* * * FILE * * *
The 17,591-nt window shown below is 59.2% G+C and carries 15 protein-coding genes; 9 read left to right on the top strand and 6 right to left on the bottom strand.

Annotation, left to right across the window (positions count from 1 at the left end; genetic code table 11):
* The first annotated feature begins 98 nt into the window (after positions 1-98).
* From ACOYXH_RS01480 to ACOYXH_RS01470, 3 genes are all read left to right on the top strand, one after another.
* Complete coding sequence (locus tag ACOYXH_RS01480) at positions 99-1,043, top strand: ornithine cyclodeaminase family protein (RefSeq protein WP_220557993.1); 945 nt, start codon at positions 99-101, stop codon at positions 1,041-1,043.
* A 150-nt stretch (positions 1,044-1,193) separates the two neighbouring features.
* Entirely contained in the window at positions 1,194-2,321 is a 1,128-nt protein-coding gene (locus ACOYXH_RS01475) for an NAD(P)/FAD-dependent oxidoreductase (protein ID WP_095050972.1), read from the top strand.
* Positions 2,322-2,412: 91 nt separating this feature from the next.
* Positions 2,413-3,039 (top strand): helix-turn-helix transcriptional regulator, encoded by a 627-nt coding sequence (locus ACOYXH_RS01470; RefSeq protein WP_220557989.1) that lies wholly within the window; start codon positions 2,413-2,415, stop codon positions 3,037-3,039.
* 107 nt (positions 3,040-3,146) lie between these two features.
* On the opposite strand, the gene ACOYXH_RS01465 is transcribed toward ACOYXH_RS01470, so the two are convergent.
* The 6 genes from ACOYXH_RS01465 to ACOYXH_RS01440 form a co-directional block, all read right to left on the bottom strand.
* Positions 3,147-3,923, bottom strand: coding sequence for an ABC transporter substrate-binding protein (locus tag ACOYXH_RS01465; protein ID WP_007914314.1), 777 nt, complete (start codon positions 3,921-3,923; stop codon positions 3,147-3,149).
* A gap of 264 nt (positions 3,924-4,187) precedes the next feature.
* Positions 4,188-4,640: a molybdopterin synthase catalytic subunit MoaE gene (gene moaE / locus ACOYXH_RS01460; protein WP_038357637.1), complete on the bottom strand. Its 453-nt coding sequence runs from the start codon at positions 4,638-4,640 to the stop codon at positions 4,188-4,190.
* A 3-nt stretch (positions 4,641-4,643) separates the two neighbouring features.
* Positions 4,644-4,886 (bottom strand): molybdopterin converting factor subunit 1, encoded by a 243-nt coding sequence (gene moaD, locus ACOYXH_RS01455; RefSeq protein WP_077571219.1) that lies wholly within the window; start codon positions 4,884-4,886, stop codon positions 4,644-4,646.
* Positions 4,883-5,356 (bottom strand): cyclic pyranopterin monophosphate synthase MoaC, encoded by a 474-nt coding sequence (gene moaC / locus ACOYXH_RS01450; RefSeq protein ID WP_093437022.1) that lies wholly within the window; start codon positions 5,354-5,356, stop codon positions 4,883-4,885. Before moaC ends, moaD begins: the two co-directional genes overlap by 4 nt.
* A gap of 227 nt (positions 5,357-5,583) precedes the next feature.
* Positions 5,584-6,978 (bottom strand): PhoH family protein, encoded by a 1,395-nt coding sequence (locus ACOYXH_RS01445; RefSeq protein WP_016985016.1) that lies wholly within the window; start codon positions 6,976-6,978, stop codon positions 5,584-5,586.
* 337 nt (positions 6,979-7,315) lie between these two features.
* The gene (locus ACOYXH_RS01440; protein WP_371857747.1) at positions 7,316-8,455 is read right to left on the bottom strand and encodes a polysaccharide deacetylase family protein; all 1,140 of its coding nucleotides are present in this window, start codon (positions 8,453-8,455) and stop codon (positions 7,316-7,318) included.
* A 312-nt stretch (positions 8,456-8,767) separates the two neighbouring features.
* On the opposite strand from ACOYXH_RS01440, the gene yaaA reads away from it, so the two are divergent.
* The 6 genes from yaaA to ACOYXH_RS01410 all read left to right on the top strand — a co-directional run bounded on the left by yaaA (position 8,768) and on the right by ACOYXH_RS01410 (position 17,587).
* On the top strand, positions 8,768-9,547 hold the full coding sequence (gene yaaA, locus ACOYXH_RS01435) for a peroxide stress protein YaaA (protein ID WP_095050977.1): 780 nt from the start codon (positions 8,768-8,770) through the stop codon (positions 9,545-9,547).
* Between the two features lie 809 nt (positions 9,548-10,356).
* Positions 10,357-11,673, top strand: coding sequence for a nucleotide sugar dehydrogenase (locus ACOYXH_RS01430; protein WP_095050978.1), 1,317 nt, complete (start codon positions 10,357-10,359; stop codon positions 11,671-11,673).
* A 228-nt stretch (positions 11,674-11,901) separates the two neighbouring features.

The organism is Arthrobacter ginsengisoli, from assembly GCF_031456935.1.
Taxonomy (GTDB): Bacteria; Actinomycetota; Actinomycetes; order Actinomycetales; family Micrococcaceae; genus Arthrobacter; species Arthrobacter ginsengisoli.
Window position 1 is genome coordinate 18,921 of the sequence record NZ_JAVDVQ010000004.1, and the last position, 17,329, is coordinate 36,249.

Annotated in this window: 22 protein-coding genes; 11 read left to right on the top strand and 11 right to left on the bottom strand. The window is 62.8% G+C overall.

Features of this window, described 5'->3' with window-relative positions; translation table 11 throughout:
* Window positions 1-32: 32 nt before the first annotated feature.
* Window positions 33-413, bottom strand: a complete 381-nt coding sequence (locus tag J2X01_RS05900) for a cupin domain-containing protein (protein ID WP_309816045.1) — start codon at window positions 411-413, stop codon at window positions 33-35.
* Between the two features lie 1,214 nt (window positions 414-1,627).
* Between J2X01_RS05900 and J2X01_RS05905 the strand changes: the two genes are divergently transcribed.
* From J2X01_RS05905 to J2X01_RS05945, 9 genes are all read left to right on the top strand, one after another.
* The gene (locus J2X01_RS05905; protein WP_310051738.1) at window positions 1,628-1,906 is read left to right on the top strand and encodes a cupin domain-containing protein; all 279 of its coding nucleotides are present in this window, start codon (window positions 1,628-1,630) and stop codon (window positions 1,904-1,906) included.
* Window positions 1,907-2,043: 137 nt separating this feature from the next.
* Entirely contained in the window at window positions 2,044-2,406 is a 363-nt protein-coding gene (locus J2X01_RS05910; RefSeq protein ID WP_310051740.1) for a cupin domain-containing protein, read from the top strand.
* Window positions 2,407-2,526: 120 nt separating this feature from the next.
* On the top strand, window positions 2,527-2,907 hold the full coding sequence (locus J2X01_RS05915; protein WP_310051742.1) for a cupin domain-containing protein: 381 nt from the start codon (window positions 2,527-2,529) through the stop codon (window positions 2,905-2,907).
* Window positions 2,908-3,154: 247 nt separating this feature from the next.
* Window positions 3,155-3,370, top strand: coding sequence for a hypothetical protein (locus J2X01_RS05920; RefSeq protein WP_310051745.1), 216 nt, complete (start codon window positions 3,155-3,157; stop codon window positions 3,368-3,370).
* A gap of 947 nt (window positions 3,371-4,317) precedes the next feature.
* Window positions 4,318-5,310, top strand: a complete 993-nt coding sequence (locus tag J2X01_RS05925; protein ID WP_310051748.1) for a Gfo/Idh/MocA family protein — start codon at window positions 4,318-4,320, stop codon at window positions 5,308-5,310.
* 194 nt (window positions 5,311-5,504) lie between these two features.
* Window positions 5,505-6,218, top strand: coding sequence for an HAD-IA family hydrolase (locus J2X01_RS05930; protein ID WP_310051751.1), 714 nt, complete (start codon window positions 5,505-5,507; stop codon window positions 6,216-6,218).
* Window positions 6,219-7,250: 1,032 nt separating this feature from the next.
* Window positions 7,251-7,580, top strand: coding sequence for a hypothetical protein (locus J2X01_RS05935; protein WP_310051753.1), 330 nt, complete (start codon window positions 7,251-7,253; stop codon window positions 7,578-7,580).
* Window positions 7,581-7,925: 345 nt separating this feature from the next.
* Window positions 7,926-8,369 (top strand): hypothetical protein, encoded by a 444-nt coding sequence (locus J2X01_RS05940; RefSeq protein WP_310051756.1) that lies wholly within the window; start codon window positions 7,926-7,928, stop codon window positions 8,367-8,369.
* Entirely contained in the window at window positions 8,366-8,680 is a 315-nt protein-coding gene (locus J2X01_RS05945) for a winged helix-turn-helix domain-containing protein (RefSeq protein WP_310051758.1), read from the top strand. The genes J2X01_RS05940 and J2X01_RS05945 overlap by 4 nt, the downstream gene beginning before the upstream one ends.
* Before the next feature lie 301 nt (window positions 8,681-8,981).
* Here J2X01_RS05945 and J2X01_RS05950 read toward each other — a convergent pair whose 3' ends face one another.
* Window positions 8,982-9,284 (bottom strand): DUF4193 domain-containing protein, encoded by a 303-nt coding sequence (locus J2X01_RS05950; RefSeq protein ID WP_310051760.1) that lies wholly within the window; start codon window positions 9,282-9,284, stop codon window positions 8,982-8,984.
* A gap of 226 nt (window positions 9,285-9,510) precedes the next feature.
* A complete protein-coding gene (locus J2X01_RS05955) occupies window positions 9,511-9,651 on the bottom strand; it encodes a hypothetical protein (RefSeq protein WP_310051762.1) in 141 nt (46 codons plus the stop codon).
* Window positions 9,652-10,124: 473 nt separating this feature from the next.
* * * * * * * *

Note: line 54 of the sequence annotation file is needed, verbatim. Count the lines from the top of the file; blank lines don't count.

* Window positions 7,926-8,369 (top strand): hypothetical protein, encoded by a 444-nt coding sequence (locus J2X01_RS05940; RefSeq protein WP_310051756.1) that lies wholly within the window; start codon window positions 7,926-7,928, stop codon window positions 8,367-8,369.